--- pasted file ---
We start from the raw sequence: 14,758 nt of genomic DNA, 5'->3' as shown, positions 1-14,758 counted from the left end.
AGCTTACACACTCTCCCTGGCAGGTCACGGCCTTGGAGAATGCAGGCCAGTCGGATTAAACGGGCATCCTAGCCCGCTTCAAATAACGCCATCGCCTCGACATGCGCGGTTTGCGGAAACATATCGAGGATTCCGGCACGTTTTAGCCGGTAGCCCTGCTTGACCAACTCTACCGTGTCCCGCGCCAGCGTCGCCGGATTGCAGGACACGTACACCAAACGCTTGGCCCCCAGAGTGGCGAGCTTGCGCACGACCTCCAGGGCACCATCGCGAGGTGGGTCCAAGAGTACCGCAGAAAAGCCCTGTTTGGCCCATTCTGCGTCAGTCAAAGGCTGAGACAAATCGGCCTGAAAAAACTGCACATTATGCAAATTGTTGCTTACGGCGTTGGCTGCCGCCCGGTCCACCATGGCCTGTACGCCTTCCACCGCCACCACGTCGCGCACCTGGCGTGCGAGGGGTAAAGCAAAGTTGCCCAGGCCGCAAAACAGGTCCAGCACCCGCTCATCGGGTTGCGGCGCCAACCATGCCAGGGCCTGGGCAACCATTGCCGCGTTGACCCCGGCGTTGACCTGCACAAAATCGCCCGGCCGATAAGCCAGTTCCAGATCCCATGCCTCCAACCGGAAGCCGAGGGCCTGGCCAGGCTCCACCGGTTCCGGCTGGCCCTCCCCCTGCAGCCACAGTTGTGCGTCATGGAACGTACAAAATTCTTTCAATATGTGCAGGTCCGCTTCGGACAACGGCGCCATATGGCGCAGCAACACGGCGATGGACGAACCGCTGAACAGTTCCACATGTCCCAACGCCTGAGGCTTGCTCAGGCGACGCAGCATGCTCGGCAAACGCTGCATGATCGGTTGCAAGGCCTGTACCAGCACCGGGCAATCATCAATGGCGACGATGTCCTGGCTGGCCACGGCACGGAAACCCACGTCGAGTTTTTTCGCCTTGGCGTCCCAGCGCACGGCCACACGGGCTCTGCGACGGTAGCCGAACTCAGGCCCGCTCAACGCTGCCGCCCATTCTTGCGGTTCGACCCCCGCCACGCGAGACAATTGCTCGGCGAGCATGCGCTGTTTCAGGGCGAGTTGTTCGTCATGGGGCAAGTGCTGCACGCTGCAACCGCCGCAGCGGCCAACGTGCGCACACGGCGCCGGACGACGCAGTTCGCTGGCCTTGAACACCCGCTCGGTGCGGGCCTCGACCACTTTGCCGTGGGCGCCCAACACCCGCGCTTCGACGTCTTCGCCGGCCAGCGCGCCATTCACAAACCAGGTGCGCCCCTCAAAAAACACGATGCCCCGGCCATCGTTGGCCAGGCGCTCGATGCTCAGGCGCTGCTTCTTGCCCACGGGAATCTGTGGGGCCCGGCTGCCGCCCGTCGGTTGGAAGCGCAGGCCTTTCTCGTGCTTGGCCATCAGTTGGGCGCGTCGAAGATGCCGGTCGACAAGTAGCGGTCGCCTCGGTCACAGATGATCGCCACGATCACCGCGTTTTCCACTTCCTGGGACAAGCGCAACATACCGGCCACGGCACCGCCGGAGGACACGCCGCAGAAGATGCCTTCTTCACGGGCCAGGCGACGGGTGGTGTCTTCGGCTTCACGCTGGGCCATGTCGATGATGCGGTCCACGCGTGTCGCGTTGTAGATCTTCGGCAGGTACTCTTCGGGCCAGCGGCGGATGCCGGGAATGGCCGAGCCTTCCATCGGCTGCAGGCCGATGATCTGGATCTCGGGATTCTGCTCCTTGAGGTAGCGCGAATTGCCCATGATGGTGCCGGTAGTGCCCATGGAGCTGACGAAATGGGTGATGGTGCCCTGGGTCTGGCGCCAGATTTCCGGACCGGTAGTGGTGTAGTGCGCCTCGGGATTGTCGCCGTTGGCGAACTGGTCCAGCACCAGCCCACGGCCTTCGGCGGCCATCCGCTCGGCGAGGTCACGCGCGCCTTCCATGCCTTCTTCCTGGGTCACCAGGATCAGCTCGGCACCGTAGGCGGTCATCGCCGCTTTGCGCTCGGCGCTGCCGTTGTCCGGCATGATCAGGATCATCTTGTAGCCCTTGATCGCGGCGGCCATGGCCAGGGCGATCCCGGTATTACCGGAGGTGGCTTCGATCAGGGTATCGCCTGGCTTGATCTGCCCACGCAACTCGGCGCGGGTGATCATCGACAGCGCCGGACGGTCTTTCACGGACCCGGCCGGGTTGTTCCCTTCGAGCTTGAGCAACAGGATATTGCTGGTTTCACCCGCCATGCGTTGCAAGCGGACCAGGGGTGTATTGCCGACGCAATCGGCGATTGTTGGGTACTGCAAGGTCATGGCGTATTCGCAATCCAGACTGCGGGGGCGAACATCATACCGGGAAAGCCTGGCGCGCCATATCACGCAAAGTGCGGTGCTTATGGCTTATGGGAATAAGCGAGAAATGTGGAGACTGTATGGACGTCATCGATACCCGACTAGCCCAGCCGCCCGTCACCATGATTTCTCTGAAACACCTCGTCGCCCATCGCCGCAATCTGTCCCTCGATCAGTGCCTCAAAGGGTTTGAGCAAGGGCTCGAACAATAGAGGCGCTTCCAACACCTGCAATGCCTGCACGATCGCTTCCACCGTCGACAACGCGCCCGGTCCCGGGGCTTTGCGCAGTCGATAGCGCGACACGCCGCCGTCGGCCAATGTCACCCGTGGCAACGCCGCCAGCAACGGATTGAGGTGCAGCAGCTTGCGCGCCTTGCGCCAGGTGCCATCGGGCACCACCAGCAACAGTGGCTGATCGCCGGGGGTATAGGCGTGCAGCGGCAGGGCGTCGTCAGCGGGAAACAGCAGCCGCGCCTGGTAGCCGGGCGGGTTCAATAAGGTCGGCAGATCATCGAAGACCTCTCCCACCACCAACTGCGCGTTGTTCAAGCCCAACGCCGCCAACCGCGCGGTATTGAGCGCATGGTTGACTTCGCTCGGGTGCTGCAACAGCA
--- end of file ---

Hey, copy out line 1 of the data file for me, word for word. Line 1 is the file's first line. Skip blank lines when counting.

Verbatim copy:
We start from the raw sequence: 14,758 nt of genomic DNA, 5'->3' as shown, positions 1-14,758 counted from the left end.